First is speed mult. Again, note that all objects are perfectly in sync. They start, reverse, and end at the same time, and move at the same speed. Speed mult lets you change the speed that an object moves.

As its name suggests, it multiplies the speed by a given factor. If I set speed mult two in the second circle here, you can see that it's moving faster than the other two. In fact, you can see that it completes two full back and forth cycles in the same time the other circles complete one.

Setting speed mult to three in the third object causes that one to move three times as fast. For bounce mode, automatic perfect looping is maintained, well, as long as you use integers for speed mult values.

If we set this middle one to 1.5, for example, you can see that it completes 1.5 cycles, and then jumps back to beginning. But you can see how it's just a couple lines of code. We have a far more interesting animation than the original, where everything was perfectly synced.

The last property I'll discuss here is phase. Personally, I think phase is one of the most important properties in GLC, allowing for some of the most amazing effects to be created, all by adding just a single line of code.

Speed mult causes the animations to run at different speeds, but notice that they still start and end at the same time. Phase keeps the animations at the same speeds, but shifts them in time.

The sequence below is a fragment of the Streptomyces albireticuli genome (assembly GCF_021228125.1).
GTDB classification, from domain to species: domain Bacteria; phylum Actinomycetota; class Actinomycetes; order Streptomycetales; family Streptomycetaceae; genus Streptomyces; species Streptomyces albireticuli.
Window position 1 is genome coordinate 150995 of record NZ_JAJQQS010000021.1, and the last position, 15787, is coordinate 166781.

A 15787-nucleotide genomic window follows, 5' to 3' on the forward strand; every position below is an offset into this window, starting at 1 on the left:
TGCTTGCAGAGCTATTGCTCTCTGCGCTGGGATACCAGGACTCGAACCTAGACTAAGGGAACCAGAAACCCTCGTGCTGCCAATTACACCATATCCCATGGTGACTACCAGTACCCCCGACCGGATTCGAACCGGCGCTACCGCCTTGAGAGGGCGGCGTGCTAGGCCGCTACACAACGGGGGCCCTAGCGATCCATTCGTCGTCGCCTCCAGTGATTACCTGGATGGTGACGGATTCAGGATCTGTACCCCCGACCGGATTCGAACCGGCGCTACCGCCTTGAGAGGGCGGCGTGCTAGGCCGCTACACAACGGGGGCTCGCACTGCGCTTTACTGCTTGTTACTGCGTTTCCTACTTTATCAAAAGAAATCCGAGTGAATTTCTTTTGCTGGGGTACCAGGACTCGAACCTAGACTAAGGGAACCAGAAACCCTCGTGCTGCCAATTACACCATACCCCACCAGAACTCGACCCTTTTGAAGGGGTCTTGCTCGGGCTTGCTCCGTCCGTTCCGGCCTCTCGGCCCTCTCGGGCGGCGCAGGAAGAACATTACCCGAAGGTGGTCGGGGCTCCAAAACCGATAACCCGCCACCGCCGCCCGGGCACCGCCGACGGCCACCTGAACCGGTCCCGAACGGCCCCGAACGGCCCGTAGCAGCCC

It's like the rounds you used to sing in school, such as "Row, Row, Row Your Boat." Everyone is singing the same lines, but they are starting at different times and it creates some wonderful harmony. Phase does the same thing for visually animating objects.

If you consider that an animation's time runs from zero to one, the phase value will shift by a certain amount on that timeline. A phase value of 0.5 will shift the animation so that it starts at the halfway point. I remove the speed mult and I'll add a 0.5 phase to the middle circle. You can see now that it's totally out of sync with the others. It's at the left side when the others are at the right and vice versa.

I'll give that one a phase of 0.333, and the last circle a phase of 0.666. Now you get a wave motion.

Again, phase is super powerful and can be used to create all kinds of cool effects. There will be a whole video just on that.